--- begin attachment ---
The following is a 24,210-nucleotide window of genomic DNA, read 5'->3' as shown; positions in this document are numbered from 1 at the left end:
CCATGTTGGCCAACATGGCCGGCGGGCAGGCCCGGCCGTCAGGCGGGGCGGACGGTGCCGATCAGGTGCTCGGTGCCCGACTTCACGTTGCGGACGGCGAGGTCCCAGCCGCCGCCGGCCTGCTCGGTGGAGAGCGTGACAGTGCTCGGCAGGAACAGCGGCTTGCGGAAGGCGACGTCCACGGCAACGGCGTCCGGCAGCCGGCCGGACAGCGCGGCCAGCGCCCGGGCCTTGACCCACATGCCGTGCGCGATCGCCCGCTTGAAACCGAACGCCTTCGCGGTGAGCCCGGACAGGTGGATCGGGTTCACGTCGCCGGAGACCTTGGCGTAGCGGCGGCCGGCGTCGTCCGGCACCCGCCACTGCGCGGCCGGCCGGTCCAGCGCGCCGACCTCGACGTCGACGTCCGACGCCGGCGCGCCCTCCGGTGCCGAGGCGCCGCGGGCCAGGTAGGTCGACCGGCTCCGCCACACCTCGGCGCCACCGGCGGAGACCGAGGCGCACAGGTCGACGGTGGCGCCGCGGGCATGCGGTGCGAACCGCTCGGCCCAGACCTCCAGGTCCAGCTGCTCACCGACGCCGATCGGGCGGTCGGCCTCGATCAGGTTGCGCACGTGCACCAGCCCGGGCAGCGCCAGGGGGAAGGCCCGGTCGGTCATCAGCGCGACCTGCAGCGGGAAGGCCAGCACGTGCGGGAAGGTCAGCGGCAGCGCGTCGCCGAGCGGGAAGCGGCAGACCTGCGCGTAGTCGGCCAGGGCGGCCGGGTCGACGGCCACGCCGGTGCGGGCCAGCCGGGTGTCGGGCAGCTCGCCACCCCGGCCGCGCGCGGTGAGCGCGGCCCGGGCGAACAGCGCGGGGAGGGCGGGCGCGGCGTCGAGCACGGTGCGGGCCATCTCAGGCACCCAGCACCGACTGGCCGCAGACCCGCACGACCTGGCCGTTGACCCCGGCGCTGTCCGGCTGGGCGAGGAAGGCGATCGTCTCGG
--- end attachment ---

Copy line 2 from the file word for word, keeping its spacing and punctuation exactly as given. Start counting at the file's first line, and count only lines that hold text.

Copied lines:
CCATGTTGGCCAACATGGCCGGCGGGCAGGCCCGGCCGTCAGGCGGGGCGGACGGTGCCGATCAGGTGCTCGGTGCCCGACTTCACGTTGCGGACGGCGAGGTCCCAGCCGCCGCCGGCCTGCTCGGTGGAGAGCGTGACAGTGCTCGGCAGGAACAGCGGCTTGCGGAAGGCGACGTCCACGGCAACGGCGTCCGGCAGCCGGCCGGACAGCGCGGCCAGCGCCCGGGCCTTGACCCACATGCCGTGCGCGATCGCCCGCTTGAAACCGAACGCCTTCGCGGTGAGCCCGGACAGGTGGATCGGGTTCACGTCGCCGGAGACCTTGGCGTAGCGGCGGCCGGCGTCGTCCGGCACCCGCCACTGCGCGGCCGGCCGGTCCAGCGCGCCGACCTCGACGTCGACGTCCGACGCCGGCGCGCCCTCCGGTGCCGAGGCGCCGCGGGCCAGGTAGGTCGACCGGCTCCGCCACACCTCGGCGCCACCGGCGGAGACCGAGGCGCACAGGTCGACGGTGGCGCCGCGGGCATGCGGTGCGAACCGCTCGGCCCAGACCTCCAGGTCCAGCTGCTCACCGACGCCGATCGGGCGGTCGGCCTCGATCAGGTTGCGCACGTGCACCAGCCCGGGCAGCGCCAGGGGGAAGGCCCGGTCGGTCATCAGCGCGACCTGCAGCGGGAAGGCCAGCACGTGCGGGAAGGTCAGCGGCAGCGCGTCGCCGAGCGGGAAGCGGCAGACCTGCGCGTAGTCGGCCAGGGCGGCCGGGTCGACGGCCACGCCGGTGCGGGCCAGCCGGGTGTCGGGCAGCTCGCCACCCCGGCCGCGCGCGGTGAGCGCGGCCCGGGCGAACAGCGCGGGGAGGGCGGGCGCGGCGTCGAGCACGGTGCGGGCCATCTCAGGCACCCAGCACCGACTGGCCGCAGACCCGCACGACCTGGCCGTTGACCCCGGCGCTGTCCGGCTGGGCGAGGAAGGCGATCGTCTCGG